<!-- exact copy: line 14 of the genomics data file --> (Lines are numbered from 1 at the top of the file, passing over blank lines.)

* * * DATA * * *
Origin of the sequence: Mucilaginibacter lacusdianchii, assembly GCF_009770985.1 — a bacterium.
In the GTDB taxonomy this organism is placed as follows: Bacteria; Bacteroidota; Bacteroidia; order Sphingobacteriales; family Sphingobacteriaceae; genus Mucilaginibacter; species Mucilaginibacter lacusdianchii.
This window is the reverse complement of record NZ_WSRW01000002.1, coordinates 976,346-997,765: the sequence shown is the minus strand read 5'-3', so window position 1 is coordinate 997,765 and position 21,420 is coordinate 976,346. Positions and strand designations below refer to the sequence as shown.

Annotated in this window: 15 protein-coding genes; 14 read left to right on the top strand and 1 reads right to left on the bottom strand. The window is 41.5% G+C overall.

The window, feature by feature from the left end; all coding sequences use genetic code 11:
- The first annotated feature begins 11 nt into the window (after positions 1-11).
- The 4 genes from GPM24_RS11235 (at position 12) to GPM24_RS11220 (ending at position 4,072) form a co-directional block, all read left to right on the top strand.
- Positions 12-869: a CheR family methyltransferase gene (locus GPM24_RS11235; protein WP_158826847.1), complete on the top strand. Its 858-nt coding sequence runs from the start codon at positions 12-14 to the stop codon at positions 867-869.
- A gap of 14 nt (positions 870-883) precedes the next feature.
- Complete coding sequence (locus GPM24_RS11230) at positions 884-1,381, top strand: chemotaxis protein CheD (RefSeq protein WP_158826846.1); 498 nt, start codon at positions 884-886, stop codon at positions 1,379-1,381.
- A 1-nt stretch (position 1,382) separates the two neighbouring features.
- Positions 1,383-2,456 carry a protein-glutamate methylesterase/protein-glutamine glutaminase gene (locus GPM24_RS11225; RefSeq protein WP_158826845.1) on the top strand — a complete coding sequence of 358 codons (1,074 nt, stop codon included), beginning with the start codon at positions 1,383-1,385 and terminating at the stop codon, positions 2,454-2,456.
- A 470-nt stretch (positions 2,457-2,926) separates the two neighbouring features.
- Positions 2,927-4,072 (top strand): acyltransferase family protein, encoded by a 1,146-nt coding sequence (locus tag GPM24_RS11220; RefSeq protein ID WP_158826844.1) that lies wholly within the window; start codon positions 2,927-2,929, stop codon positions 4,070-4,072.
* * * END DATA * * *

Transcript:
- Positions 2,927-4,072 (top strand): acyltransferase family protein, encoded by a 1,146-nt coding sequence (locus tag GPM24_RS11220; RefSeq protein ID WP_158826844.1) that lies wholly within the window; start codon positions 2,927-2,929, stop codon positions 4,070-4,072.